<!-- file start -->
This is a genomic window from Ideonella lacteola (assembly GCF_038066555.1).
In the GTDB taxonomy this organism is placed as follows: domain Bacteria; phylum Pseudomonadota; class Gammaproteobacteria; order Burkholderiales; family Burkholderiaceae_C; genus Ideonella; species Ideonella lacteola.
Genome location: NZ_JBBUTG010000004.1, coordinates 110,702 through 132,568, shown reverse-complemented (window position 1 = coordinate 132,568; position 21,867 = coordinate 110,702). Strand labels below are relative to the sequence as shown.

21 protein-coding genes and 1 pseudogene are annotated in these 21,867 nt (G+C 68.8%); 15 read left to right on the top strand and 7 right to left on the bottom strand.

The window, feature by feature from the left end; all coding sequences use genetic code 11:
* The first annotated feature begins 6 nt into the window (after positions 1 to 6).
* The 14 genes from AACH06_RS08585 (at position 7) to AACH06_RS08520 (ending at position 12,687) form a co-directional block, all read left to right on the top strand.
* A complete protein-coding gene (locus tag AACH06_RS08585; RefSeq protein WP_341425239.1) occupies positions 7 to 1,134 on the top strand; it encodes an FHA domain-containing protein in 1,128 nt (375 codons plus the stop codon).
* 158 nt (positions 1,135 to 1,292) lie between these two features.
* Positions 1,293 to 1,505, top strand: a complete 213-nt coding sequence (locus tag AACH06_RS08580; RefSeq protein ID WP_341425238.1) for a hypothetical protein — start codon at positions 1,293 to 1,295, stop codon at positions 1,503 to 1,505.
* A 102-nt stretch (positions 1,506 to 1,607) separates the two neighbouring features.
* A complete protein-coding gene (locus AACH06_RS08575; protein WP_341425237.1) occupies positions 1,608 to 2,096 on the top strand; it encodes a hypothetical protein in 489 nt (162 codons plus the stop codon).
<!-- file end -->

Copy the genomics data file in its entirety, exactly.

This is a genomic window from Ideonella lacteola (assembly GCF_038066555.1).
In the GTDB taxonomy this organism is placed as follows: domain Bacteria; phylum Pseudomonadota; class Gammaproteobacteria; order Burkholderiales; family Burkholderiaceae_C; genus Ideonella; species Ideonella lacteola.
Genome location: NZ_JBBUTG010000004.1, coordinates 110,702 through 132,568, shown reverse-complemented (window position 1 = coordinate 132,568; position 21,867 = coordinate 110,702). Strand labels below are relative to the sequence as shown.

21 protein-coding genes and 1 pseudogene are annotated in these 21,867 nt (G+C 68.8%); 15 read left to right on the top strand and 7 right to left on the bottom strand.

The window, feature by feature from the left end; all coding sequences use genetic code 11:
* The first annotated feature begins 6 nt into the window (after positions 1 to 6).
* The 14 genes from AACH06_RS08585 (at position 7) to AACH06_RS08520 (ending at position 12,687) form a co-directional block, all read left to right on the top strand.
* A complete protein-coding gene (locus tag AACH06_RS08585; RefSeq protein WP_341425239.1) occupies positions 7 to 1,134 on the top strand; it encodes an FHA domain-containing protein in 1,128 nt (375 codons plus the stop codon).
* 158 nt (positions 1,135 to 1,292) lie between these two features.
* Positions 1,293 to 1,505, top strand: a complete 213-nt coding sequence (locus tag AACH06_RS08580; RefSeq protein ID WP_341425238.1) for a hypothetical protein — start codon at positions 1,293 to 1,295, stop codon at positions 1,503 to 1,505.
* A 102-nt stretch (positions 1,506 to 1,607) separates the two neighbouring features.
* A complete protein-coding gene (locus AACH06_RS08575; protein WP_341425237.1) occupies positions 1,608 to 2,096 on the top strand; it encodes a hypothetical protein in 489 nt (162 codons plus the stop codon).